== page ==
Rookie Jets wide receiver Elijah Moore carries a ton of potential and could utilize his talents in a multitude of roles.
It’s 2021’s version of the National Football League — on-field versatility is crucial.
Coaches prefer players who aren’t limited; players who can employ numerous traits and succeed in various ways. Just look at how many teams are leaning more towards quarterbacks who are mobile and athletic instead of the traditional pocket passer.
But that certain football-related quality and the overwhelming desire for it don’t just stop at the most important position on the field. We’re upon an era in which athletic slot receivers are also heavily valued because of the specific trait.
“He’s a dynamic young man,” head coach Robert Saleh told Connor Hughes of The Athletic Thursday. “One of the things that’s really been great for him, not that it’s been a surprise, but to see it actually happen, what makes those guys difficult to defend is he can line up as Z, F, or X. He can line up wherever you want, and he’s going to execute it at a very high level, even though the routes might be a little bit different, the stems might be different, the releases might be a little bit different.
“He’s showcasing his ability to be as versatile as possible, in terms of being at different parts of the field, being at different positions, understanding what needs to get done so when the ball gets to his hands he can still do what he does best, and that’s run after the catch. That part is what makes it very difficult to defend those types of players, and we’re excited to have him. His work ethic is off the charts. His mindset is off the charts. We’re excited to continue working with him so we can see him get better.”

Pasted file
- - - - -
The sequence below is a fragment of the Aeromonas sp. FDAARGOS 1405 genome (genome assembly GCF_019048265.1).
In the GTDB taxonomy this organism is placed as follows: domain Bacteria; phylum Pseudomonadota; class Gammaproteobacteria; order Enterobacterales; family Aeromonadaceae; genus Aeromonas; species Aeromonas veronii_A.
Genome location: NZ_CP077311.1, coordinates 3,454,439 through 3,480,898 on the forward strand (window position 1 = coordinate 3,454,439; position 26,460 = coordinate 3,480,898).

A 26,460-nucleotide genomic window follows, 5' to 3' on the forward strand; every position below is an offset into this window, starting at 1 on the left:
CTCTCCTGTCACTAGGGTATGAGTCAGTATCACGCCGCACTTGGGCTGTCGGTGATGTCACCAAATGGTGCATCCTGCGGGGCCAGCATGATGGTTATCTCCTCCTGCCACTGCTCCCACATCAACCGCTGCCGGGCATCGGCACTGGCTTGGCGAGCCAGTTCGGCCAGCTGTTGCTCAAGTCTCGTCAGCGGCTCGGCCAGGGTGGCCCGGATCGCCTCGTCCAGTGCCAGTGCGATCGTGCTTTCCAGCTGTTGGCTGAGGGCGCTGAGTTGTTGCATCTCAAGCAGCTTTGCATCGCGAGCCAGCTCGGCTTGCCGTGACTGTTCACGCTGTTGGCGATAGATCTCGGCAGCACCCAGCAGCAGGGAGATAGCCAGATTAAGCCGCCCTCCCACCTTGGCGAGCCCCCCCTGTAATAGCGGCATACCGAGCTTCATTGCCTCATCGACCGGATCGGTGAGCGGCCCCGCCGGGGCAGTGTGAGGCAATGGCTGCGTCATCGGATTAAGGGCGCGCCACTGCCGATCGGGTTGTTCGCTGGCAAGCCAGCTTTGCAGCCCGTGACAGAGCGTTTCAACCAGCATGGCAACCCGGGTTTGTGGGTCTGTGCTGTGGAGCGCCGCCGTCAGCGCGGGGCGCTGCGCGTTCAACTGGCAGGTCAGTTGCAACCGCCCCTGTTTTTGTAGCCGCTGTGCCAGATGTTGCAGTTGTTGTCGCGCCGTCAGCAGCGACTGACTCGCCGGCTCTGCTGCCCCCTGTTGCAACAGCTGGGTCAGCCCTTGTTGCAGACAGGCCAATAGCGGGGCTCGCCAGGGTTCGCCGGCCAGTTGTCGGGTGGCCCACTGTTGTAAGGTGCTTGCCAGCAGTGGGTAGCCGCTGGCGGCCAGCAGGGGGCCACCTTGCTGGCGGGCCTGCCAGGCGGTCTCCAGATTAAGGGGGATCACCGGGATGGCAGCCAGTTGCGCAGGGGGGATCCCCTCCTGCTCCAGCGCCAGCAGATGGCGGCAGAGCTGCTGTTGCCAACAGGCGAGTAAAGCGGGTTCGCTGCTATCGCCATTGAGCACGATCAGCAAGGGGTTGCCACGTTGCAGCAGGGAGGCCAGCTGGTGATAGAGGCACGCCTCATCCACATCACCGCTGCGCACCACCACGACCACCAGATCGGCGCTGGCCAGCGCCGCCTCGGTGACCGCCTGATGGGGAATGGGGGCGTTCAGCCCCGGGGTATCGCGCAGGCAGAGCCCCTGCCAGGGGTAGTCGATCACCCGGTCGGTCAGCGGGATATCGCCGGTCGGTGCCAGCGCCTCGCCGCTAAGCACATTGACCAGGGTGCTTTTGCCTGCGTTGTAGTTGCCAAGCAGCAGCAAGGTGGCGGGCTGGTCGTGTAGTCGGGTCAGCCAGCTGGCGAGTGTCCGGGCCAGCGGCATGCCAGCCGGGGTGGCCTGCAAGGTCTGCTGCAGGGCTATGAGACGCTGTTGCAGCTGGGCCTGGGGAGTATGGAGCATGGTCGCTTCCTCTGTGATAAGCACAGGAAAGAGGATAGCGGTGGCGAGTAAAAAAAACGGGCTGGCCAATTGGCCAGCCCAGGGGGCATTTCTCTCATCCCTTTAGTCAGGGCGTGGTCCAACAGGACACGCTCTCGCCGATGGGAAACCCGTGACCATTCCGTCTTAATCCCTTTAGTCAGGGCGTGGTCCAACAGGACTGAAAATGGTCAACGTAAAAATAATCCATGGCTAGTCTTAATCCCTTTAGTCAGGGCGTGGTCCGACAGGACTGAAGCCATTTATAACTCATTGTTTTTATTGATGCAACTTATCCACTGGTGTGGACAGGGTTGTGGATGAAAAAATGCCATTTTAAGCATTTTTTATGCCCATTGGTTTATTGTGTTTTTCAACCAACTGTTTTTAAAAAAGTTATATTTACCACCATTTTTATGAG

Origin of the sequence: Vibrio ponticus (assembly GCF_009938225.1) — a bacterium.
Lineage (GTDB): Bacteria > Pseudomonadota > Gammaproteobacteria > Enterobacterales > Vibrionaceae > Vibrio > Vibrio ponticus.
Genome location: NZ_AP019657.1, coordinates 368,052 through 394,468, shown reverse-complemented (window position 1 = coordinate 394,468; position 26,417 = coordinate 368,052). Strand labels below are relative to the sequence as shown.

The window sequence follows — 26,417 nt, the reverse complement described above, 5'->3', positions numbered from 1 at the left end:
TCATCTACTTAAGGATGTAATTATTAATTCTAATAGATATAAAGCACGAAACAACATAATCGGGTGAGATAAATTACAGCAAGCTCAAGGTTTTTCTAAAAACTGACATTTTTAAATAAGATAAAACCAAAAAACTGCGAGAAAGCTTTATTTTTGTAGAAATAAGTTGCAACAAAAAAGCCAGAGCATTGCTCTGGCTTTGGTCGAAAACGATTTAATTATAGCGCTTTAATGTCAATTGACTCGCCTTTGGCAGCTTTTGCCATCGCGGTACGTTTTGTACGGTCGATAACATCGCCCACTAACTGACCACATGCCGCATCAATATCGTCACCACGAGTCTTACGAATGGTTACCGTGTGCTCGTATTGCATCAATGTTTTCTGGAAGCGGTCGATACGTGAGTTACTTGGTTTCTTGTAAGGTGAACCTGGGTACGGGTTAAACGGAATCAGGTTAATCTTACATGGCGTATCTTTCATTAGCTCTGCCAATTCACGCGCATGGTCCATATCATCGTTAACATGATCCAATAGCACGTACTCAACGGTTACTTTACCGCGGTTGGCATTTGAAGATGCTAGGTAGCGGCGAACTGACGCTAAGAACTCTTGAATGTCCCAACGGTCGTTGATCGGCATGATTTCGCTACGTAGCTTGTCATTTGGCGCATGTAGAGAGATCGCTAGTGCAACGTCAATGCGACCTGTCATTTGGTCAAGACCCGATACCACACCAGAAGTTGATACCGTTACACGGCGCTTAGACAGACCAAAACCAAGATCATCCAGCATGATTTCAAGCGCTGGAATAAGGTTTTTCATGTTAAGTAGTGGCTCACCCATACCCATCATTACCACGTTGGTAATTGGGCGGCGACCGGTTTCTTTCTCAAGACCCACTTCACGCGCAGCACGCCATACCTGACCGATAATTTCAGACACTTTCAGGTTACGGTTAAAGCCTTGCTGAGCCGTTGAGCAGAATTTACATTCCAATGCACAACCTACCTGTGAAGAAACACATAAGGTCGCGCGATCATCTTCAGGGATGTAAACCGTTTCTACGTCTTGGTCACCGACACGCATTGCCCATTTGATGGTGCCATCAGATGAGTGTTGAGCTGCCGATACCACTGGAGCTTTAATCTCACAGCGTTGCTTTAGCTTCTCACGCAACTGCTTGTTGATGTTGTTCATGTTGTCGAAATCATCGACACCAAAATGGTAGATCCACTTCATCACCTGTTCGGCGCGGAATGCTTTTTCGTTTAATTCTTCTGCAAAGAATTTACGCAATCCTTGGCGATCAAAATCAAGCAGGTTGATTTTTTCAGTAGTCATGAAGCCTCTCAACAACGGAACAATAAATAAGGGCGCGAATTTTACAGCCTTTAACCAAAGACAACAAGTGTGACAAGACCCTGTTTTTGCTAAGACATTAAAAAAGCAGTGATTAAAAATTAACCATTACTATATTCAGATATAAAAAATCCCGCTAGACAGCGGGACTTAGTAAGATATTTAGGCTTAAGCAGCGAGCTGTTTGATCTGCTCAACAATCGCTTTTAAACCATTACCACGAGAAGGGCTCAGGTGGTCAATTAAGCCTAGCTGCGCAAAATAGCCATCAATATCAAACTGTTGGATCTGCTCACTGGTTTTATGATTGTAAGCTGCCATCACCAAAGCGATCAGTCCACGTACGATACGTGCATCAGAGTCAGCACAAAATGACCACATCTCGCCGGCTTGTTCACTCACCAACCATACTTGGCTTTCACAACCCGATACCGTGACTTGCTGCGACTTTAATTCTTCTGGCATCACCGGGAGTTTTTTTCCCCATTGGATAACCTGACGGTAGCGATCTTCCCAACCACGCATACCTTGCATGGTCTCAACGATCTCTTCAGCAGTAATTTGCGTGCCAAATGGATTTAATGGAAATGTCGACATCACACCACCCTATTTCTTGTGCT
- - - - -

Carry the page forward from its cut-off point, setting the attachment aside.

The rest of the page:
There’s a possibility fans won’t just see Moore when Zach Wilson and the rest of the offensive unit are additionally on the field.
The first-year player returned 27 punts and 12 kicks during his collegiate tenure at Ole Miss. He only returned three punts and zero kicks during his 2020 junior campaign, but could Elijah enhance his skills in that department and find himself in that role once again?
“He’s got a heck of a skillset,” special teams coordinator Brant Boyer additionally told Hughes. “I think his biggest improvement, he’s going to have to learn how to track the balls a little better. He has fantastic hands, he’s got everything that you’re looking for with quickness and the dynamic short-area burst and everything like that. His tracking just needs a little cleanup, but I think he’s going to be a very, very, very good player in this league. I think the kid has a bright future. He’s a self-starter, he’s a worker. There are two [rookies] in here at 6:30 in the morning on their own [Moore and running back Michael Carter], working by themselves. I think it’s fantastic that they are doing that. Young kids that get how this business works.”
Taking into consideration the notable investment the Jets made in Moore, the No. 34 overall selection of this year’s draft should be one of the top playmakers of the entire roster. That’s not to say he’ll be the only one though — the organization brought in a number of guys to assist in the (hopeful) improvement of the offense as a whole, including then-free-agent wide receivers Corey Davis and Keelan Cole in March.